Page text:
byu athletes banned from taking online courses

After years of questions over whether athletes across the country were cheating on them, the NCAA said Tuesday it will no longer accept Brigham Young University’s online courses.

The NCAA in its announcement framed the prohibition as part of a larger effort to clamp down on online or mailed-correspondence courses taken by athletes. But for the moment, the NCAA is only banning online courses from BYU and one other institution, the Illinois-based American School.

The NCAA, in the press release on its website, said BYU and American School were “two of the programs most frequently submitted to the NCAA Eligibility Center.”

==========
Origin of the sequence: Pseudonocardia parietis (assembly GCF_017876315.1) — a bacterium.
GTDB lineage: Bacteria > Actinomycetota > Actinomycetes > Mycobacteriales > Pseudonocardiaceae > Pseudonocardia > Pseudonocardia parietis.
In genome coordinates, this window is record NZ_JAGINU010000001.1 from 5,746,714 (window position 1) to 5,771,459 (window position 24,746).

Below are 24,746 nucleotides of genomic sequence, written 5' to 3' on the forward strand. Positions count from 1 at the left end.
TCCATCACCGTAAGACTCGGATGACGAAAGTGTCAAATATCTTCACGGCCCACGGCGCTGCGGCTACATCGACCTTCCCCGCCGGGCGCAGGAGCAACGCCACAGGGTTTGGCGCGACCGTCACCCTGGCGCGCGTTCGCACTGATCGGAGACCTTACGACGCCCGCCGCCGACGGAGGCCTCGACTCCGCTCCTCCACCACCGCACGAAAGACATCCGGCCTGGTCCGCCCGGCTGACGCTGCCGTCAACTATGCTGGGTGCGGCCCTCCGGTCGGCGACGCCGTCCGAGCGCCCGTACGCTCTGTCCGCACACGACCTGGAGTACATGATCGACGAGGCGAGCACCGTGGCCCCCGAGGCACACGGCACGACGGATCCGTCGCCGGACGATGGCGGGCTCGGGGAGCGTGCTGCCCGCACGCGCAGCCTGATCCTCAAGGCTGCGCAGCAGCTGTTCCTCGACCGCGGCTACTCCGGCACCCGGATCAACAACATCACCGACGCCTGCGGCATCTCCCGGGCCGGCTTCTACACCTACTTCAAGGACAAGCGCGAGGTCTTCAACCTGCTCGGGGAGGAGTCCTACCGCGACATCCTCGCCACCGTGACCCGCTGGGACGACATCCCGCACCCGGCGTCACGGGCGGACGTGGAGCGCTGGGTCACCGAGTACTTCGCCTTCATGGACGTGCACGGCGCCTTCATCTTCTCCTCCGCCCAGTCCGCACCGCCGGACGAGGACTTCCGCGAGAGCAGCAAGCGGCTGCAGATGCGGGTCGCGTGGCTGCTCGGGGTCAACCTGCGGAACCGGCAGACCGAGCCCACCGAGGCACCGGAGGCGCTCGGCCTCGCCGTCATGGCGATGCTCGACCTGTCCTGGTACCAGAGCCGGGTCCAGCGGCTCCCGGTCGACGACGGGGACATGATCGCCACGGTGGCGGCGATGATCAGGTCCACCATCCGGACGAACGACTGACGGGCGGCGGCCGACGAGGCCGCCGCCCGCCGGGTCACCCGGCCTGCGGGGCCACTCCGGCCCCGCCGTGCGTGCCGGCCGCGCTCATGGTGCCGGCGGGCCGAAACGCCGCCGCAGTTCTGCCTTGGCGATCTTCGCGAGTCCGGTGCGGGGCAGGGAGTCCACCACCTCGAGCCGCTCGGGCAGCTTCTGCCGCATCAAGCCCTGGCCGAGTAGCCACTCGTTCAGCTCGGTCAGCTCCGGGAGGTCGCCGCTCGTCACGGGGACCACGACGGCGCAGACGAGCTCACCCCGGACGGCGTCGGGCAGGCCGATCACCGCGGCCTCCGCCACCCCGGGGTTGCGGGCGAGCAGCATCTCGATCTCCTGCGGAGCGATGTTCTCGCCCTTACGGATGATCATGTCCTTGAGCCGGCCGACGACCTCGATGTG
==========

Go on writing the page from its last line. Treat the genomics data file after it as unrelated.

BYU spokeswoman Carri Jenkins said the NCAA notified BYU of its decision Friday. Administrators there were surprised, Jenkins said, and want to put BYU’s online courses back in compliance.

“We do have some questions we want to pose to the NCAA,” Jenkins said. “We’ve always had a good relationship with the NCAA and hope to be able to address those questions with them soon.”

The prohibition goes into effect Aug. 1. Courses completed before then will be considered on a case-by-case basis, the NCAA said.

In 2006, The Salt Lake Tribune reported how an unknown number of high school and transferring athletes have taken online courses to become eligible to play Division I college sports. The students typically need credits in subjects like math or English or need to increase their grade point average.

Some of those athletes and their suitors or coaches have been caught cheating, especially with BYU correspondence.